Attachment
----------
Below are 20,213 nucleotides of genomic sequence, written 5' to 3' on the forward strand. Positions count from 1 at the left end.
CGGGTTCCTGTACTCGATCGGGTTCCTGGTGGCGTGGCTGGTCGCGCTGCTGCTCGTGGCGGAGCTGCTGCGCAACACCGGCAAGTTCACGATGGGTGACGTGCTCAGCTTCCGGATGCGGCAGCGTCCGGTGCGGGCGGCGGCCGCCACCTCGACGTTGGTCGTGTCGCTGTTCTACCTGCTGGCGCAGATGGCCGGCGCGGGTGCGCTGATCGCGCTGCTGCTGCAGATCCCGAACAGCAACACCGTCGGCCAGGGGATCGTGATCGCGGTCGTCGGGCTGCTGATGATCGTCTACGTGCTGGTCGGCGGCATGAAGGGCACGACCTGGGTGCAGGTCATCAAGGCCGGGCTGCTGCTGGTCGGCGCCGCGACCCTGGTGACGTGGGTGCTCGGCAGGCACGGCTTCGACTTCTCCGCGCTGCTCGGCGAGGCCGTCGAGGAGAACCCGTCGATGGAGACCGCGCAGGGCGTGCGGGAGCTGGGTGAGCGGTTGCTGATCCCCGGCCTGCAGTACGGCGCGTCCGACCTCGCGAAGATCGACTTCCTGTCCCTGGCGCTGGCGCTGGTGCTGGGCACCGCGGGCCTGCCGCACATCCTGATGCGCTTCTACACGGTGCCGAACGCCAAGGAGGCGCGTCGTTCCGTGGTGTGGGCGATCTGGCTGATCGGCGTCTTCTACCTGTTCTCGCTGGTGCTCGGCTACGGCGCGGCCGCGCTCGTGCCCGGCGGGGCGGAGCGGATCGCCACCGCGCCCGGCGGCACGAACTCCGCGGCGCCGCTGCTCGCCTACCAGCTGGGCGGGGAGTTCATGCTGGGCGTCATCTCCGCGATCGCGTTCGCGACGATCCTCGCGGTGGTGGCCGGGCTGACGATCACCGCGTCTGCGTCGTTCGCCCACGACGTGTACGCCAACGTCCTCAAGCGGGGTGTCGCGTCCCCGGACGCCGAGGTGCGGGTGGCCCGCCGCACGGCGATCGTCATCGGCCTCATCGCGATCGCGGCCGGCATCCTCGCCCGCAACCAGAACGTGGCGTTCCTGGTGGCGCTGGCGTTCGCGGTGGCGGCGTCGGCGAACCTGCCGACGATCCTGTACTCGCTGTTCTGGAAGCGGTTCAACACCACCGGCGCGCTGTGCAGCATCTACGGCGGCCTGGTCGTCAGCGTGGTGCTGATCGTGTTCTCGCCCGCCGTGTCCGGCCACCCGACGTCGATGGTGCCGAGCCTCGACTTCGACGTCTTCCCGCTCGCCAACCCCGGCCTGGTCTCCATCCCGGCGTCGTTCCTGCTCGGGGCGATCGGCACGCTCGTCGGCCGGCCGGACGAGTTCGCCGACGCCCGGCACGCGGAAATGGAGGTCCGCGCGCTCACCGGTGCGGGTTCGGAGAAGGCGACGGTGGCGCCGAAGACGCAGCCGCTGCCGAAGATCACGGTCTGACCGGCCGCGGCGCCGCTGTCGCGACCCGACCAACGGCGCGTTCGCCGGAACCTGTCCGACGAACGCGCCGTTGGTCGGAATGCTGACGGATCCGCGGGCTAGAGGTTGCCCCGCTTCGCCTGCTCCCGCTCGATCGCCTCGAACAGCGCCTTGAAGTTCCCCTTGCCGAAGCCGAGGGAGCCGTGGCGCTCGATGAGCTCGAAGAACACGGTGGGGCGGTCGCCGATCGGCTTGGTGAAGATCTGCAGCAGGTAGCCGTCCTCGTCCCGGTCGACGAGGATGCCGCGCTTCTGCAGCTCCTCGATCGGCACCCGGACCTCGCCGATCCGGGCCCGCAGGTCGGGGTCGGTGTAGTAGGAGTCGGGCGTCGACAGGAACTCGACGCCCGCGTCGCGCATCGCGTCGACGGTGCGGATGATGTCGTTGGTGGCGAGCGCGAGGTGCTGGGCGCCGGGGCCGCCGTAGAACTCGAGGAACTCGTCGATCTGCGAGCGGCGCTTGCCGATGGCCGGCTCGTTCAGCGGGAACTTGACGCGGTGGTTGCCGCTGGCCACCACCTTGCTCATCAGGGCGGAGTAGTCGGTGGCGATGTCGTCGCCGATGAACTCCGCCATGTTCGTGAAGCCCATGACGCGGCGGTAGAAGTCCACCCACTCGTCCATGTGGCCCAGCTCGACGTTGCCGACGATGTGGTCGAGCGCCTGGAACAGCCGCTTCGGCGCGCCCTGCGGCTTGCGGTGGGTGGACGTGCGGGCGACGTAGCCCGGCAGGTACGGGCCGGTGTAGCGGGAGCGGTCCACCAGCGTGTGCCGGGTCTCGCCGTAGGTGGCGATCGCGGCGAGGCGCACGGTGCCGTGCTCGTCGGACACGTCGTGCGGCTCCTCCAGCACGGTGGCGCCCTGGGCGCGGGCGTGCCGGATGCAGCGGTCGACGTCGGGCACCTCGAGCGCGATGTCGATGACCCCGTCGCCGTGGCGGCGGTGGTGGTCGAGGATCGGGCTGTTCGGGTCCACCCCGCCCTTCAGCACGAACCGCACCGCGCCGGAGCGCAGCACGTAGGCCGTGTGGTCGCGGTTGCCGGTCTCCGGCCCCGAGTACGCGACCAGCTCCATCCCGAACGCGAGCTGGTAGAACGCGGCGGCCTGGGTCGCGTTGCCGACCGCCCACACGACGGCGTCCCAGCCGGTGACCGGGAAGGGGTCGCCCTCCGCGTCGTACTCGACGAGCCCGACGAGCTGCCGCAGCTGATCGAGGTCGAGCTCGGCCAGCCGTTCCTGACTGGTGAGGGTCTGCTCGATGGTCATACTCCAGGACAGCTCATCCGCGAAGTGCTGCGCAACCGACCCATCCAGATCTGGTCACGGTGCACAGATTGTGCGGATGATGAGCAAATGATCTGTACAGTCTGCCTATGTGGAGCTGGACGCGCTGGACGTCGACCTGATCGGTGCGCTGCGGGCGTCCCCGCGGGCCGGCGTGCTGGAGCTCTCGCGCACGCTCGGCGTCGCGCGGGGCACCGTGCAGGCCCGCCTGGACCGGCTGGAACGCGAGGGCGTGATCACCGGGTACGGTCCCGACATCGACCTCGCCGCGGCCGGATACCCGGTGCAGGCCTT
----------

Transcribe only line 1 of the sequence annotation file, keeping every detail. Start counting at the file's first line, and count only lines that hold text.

Below are 20,213 nucleotides of genomic sequence, written 5' to 3' on the forward strand. Positions count from 1 at the left end.